A new study conducted by the Washington based Pew Forum on Religion and Public Life says that Africans are among the most religious people on earth. The study titled Tension and Tolerance: Islam and Christianity in Sub-Saharan Africa was based on more than 25,000 interviews conducted in more than 60 languages in 19 countries. According to the study at least half of all Christians in Sub-Saharan Africa believe Jesus will return in their lifetime. One in three Muslims in the region expect to see the re-establishment of the caliphate – the Islamic golden age – before they die. At least three out of ten people across much of Africa said they have experienced divine healing, seen the devil being driven … Read the rest

Human Rights Without Morality: a Response to Joshua F. Leach

Apr 18th, 2010 | By Edmund Standing

In a recent article for Butterflies & Wheels, Joshua F. Leach puts forward an argument for a human rights culture that is underpinned by the notion of ‘collective responsibility’ and which seeks as its goal an ‘affectionate egalitarianism’.[1] While the arguments in the article are far from new and are not particularly controversial, I find myself troubled by the key assumptions that underpin Leach’s vision.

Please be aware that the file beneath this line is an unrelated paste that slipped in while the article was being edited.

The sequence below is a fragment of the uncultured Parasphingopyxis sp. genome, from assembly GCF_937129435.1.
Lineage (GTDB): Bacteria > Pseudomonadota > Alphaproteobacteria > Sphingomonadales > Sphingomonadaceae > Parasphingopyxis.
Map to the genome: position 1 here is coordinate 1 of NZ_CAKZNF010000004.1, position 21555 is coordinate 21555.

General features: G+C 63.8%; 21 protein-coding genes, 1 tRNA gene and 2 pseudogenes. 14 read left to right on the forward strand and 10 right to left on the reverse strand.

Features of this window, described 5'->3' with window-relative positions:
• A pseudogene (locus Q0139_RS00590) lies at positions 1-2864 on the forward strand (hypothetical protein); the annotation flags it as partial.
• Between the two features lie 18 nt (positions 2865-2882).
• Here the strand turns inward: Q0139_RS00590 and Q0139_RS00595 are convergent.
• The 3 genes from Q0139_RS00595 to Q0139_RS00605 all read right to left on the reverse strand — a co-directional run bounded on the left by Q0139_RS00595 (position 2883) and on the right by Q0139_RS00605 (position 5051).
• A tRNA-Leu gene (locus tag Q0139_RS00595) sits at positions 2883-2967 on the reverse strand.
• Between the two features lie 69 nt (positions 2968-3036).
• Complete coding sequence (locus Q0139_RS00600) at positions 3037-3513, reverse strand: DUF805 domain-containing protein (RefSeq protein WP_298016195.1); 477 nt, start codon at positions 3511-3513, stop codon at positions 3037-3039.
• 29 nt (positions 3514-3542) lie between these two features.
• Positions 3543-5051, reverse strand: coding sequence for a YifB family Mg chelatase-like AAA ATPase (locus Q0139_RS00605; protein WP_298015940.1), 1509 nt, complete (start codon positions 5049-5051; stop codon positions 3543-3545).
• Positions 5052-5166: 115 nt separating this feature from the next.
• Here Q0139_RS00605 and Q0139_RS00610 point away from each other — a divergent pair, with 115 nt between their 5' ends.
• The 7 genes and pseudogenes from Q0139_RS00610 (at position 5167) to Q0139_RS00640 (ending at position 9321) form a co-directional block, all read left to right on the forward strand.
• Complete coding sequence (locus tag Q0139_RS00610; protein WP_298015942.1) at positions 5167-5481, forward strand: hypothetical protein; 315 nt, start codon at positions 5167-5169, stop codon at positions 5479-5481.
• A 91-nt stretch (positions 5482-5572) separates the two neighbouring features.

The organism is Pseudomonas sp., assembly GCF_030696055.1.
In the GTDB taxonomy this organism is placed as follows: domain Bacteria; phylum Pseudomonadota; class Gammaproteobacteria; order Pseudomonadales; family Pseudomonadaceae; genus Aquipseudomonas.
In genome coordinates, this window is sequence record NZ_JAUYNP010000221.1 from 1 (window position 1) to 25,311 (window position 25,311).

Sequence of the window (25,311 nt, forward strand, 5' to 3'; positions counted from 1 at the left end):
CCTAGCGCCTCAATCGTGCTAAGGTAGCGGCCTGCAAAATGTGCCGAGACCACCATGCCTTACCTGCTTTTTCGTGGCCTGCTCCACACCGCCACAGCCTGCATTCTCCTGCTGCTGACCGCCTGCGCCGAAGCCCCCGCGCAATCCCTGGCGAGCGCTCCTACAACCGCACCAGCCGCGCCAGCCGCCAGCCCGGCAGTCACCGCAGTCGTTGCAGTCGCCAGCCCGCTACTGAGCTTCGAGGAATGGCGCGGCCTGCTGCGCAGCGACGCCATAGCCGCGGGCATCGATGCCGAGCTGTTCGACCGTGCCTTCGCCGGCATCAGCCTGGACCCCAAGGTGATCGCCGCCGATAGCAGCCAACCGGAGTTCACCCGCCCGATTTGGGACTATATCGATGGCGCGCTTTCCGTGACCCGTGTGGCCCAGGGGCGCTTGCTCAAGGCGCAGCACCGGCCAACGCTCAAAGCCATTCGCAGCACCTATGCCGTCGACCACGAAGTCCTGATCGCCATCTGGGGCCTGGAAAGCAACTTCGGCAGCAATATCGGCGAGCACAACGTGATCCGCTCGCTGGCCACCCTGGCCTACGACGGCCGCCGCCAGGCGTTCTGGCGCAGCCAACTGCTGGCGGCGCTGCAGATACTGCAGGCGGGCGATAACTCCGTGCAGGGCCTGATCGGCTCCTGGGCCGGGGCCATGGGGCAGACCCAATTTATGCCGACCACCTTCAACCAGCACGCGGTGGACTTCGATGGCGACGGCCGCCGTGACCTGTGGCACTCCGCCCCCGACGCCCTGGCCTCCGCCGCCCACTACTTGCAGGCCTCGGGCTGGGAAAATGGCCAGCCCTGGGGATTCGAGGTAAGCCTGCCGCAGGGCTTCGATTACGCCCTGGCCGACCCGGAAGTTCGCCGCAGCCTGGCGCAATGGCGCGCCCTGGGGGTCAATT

Leach has stated that in his article he was not seeking to argue ‘that there is a philosophical basis for morality’ and believes that ‘morality is a question of what we each value’, however I’m not sure that this will do, given some of the claims made in his article.[2] I personally object to … Read the rest

Scholarly Standards in Feminist Science Studies

Apr 18th, 2010 | By Allen Esterson

In September 2009 I submitted an article to the feminist journal Women’s Studies International Forum, and in February 2010 I was informed that the journal had decided against publication. Nothing unusual in that, of course. No doubt the great majority of articles submitted to journals are rejected, for a multitude of reasons. But when I enquired why no reason had been given, the Editor-in-Chief replied that the paper had not been sent out for review as she did not feel that it had sufficient evidence in terms of references or citations to back up some of the claims that were made.

Now, whatever deficiencies there may have been in the article, insufficient citation was not one of them. In … Read the rest

Individual Rights and Collective Responsibility

Apr 5th, 2010 | By Joshua F. Leach

The standard collectivist critique of individual rights has been with us a long time. It was best formulated in its classic outlines by the Catholic Church during the nineteenth century, amidst a great many cries for social and political change. The line the Church took at the time was essentially to say that rights cannot be understood without respect to “duties,” and that suffering and self-sacrifice are great virtues against which the individual should not be protected. As the classic statement on Catholic social teaching, the Rerum Novarum (1891), puts it, “The… pains and hardships of life will have no end or cessation on earth; for the consequences of sin are bitter and hard to bear, and they must accompany … Read the rest